A recent paper (June 22nd from scientists from Harvard University and Trinity College, Dublin) has shown that the amyloid protein is most toxic to memory when it appears in a double form. The researchers extracted the amyloid protein (the small protein that has long thought to be the cause of Alzheimer’s) from the brains of Alzheimer’s disease victims and when the proteins were injected into rats, they noted that, depending on the specific form of amyloid, memory impairment occurred.
Alzheimer, himself, saw the accumulation of amyloid protein in what are now know as plaques, but these accumulations of amyloid represent many, many single amyloid molecules aggregated together.
The researchers found that this highly aggregated form of amyloid was not injurious to memory. However, when the amyloid protein occurred in just a doublet, (i.e., two molecules of amyloid stuck together) then it was in its most toxic form. Single amyloid (which we all produce for much of the time) was harmless to memory. These findings are important because the doublet form of amyloid is soluble and therefore can travel freely throughout the brain. These findings also suggest that the aggregated form that is visible to the eye under the microscope is not the most important form for researchers to prevent.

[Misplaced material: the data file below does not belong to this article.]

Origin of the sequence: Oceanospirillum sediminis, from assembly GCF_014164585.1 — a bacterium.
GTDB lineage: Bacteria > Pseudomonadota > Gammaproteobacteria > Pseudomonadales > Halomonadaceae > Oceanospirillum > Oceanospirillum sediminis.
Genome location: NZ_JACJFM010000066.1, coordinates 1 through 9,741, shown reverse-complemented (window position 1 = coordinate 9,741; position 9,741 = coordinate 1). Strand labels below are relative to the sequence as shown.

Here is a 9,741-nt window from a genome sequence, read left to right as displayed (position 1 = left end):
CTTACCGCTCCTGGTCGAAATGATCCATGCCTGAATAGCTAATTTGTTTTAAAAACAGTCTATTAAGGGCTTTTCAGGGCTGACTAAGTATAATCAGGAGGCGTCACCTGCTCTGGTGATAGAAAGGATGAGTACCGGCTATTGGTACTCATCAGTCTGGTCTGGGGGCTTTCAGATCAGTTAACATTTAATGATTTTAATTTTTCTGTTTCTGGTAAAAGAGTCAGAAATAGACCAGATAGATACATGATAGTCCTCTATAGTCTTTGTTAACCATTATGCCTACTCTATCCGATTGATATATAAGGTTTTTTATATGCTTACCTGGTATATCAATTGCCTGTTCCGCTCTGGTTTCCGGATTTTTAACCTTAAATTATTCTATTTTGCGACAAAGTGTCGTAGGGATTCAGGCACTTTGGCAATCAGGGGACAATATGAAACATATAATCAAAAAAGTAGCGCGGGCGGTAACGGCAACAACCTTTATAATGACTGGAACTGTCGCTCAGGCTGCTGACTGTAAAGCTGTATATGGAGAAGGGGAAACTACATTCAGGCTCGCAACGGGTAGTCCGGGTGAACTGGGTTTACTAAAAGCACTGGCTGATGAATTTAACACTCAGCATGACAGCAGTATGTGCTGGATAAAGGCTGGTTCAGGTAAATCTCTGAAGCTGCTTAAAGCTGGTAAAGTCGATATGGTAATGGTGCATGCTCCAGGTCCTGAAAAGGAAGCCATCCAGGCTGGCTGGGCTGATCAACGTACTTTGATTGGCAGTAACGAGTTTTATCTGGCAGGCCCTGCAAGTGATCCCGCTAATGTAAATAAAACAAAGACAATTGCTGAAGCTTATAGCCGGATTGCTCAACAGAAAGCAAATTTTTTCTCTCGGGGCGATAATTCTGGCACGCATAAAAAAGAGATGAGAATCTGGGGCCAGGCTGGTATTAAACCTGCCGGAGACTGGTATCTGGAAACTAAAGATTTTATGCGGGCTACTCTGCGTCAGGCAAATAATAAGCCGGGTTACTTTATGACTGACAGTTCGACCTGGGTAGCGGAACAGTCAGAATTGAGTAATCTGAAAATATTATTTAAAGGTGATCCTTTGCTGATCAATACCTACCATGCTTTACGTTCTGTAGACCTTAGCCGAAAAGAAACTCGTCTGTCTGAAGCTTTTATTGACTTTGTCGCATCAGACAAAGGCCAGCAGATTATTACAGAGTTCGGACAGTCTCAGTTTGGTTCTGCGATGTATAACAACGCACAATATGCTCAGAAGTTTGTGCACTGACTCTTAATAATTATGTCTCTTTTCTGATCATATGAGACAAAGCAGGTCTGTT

These findings are of particular interest to researchers at the Roskamp Institute, who showed in 1996 that soluble forms of amyloid could be toxic to blood vessels, increasing the likelihood that they would constrict. This is a particularly bad thing, especially after stroke, and it raised the possibility at that time that the soluble forms of Aß of amyloid might be more important than the aggregated forms.
These new findings also suggest that treatments aimed at lowering the amount of the amyloid doublet, might be those that are most effective in the disease. The new vaccine treatment, for instance, aimed at lowering the amount of amyloid by soaking up the amyloid with an antibody, might be effective at lowering these amyloid doublets. Other drugs that are coming on-line for the treatment of Alzheimer’s also targeted at the amyloid protein will now, no doubt, be examined to see whether they can lower the amount of the amyloid doublet.
Researchers at the Roskamp Institute are dedicated to finding new treatments and cures for Alzheimer’s disease. They were among the first in the world to show that the amyloid protein was most likely central to the disease process. This theory is now being tested in clinical studies throughout the world with exciting recent results suggesting that, indeed, the removal of amyloid might be an effective treatment for the disease (see recent reports on Elan Pharmaceuticals).